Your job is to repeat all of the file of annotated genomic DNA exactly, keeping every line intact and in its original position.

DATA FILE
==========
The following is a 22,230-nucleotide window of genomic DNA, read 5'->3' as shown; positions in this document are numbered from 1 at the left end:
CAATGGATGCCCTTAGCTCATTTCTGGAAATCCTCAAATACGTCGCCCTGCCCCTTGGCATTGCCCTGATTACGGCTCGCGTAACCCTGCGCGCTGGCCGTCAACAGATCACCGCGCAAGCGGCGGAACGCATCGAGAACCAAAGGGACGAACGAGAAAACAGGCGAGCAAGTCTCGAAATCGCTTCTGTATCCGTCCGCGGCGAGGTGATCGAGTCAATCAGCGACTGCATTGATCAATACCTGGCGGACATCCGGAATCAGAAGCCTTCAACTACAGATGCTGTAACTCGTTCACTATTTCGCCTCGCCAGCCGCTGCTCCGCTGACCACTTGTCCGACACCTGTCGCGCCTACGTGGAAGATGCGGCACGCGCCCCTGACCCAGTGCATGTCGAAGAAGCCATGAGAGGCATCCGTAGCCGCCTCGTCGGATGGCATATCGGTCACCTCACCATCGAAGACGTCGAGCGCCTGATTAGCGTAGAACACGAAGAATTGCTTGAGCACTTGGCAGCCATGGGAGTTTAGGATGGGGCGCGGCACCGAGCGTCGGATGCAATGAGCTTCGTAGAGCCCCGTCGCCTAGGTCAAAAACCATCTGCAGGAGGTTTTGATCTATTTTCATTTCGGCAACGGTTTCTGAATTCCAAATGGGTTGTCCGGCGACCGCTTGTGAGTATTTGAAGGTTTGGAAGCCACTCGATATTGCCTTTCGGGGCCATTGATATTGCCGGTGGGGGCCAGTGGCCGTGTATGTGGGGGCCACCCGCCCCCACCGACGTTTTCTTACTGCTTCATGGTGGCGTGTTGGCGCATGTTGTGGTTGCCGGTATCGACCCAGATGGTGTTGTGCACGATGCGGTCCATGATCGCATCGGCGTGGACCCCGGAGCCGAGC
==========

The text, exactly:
The following is a 22,230-nucleotide window of genomic DNA, read 5'->3' as shown; positions in this document are numbered from 1 at the left end:
CAATGGATGCCCTTAGCTCATTTCTGGAAATCCTCAAATACGTCGCCCTGCCCCTTGGCATTGCCCTGATTACGGCTCGCGTAACCCTGCGCGCTGGCCGTCAACAGATCACCGCGCAAGCGGCGGAACGCATCGAGAACCAAAGGGACGAACGAGAAAACAGGCGAGCAAGTCTCGAAATCGCTTCTGTATCCGTCCGCGGCGAGGTGATCGAGTCAATCAGCGACTGCATTGATCAATACCTGGCGGACATCCGGAATCAGAAGCCTTCAACTACAGATGCTGTAACTCGTTCACTATTTCGCCTCGCCAGCCGCTGCTCCGCTGACCACTTGTCCGACACCTGTCGCGCCTACGTGGAAGATGCGGCACGCGCCCCTGACCCAGTGCATGTCGAAGAAGCCATGAGAGGCATCCGTAGCCGCCTCGTCGGATGGCATATCGGTCACCTCACCATCGAAGACGTCGAGCGCCTGATTAGCGTAGAACACGAAGAATTGCTTGAGCACTTGGCAGCCATGGGAGTTTAGGATGGGGCGCGGCACCGAGCGTCGGATGCAATGAGCTTCGTAGAGCCCCGTCGCCTAGGTCAAAAACCATCTGCAGGAGGTTTTGATCTATTTTCATTTCGGCAACGGTTTCTGAATTCCAAATGGGTTGTCCGGCGACCGCTTGTGAGTATTTGAAGGTTTGGAAGCCACTCGATATTGCCTTTCGGGGCCATTGATATTGCCGGTGGGGGCCAGTGGCCGTGTATGTGGGGGCCACCCGCCCCCACCGACGTTTTCTTACTGCTTCATGGTGGCGTGTTGGCGCATGTTGTGGTTGCCGGTATCGACCCAGATGGTGTTGTGCACGATGCGGTCCATGATCGCATCGGCGTGGACCCCGGAGCCGAGC